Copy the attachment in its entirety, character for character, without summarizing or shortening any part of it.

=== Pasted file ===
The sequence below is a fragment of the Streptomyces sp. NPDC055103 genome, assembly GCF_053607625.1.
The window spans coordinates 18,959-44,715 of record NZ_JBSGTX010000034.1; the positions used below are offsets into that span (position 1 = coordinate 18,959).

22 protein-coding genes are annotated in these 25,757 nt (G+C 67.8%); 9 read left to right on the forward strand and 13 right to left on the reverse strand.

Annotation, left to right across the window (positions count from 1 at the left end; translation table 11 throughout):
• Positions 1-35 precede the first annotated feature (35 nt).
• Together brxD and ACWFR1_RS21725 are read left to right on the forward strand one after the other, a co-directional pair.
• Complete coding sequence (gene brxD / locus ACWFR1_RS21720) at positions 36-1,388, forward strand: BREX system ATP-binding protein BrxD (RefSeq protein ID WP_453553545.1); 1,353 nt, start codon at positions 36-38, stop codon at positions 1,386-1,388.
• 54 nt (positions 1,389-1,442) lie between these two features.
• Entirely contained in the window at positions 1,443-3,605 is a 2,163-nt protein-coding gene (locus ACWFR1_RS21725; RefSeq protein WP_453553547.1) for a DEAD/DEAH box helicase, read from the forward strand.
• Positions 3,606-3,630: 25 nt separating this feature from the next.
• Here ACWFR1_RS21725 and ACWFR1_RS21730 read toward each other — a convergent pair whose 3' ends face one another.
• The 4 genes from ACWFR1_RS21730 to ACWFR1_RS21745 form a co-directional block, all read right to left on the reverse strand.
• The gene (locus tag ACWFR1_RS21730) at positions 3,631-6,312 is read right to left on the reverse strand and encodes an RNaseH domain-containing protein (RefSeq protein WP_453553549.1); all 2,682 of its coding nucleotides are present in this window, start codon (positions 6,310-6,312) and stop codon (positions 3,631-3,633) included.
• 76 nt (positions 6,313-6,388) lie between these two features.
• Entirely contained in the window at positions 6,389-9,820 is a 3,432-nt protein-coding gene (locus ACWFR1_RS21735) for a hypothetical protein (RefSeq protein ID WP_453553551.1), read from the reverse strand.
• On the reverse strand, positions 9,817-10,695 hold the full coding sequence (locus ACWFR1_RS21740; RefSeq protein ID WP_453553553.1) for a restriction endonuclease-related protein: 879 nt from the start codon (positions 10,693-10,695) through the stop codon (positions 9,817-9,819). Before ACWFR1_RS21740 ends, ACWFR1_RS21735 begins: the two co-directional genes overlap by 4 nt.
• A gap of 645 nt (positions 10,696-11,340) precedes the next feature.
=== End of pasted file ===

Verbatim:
The sequence below is a fragment of the Streptomyces sp. NPDC055103 genome, assembly GCF_053607625.1.
The window spans coordinates 18,959-44,715 of record NZ_JBSGTX010000034.1; the positions used below are offsets into that span (position 1 = coordinate 18,959).

22 protein-coding genes are annotated in these 25,757 nt (G+C 67.8%); 9 read left to right on the forward strand and 13 right to left on the reverse strand.

Annotation, left to right across the window (positions count from 1 at the left end; translation table 11 throughout):
• Positions 1-35 precede the first annotated feature (35 nt).
• Together brxD and ACWFR1_RS21725 are read left to right on the forward strand one after the other, a co-directional pair.
• Complete coding sequence (gene brxD / locus ACWFR1_RS21720) at positions 36-1,388, forward strand: BREX system ATP-binding protein BrxD (RefSeq protein ID WP_453553545.1); 1,353 nt, start codon at positions 36-38, stop codon at positions 1,386-1,388.
• 54 nt (positions 1,389-1,442) lie between these two features.
• Entirely contained in the window at positions 1,443-3,605 is a 2,163-nt protein-coding gene (locus ACWFR1_RS21725; RefSeq protein WP_453553547.1) for a DEAD/DEAH box helicase, read from the forward strand.
• Positions 3,606-3,630: 25 nt separating this feature from the next.
• Here ACWFR1_RS21725 and ACWFR1_RS21730 read toward each other — a convergent pair whose 3' ends face one another.
• The 4 genes from ACWFR1_RS21730 to ACWFR1_RS21745 form a co-directional block, all read right to left on the reverse strand.
• The gene (locus tag ACWFR1_RS21730) at positions 3,631-6,312 is read right to left on the reverse strand and encodes an RNaseH domain-containing protein (RefSeq protein WP_453553549.1); all 2,682 of its coding nucleotides are present in this window, start codon (positions 6,310-6,312) and stop codon (positions 3,631-3,633) included.
• 76 nt (positions 6,313-6,388) lie between these two features.
• Entirely contained in the window at positions 6,389-9,820 is a 3,432-nt protein-coding gene (locus ACWFR1_RS21735) for a hypothetical protein (RefSeq protein ID WP_453553551.1), read from the reverse strand.
• On the reverse strand, positions 9,817-10,695 hold the full coding sequence (locus ACWFR1_RS21740; RefSeq protein ID WP_453553553.1) for a restriction endonuclease-related protein: 879 nt from the start codon (positions 10,693-10,695) through the stop codon (positions 9,817-9,819). Before ACWFR1_RS21740 ends, ACWFR1_RS21735 begins: the two co-directional genes overlap by 4 nt.
• A gap of 645 nt (positions 10,696-11,340) precedes the next feature.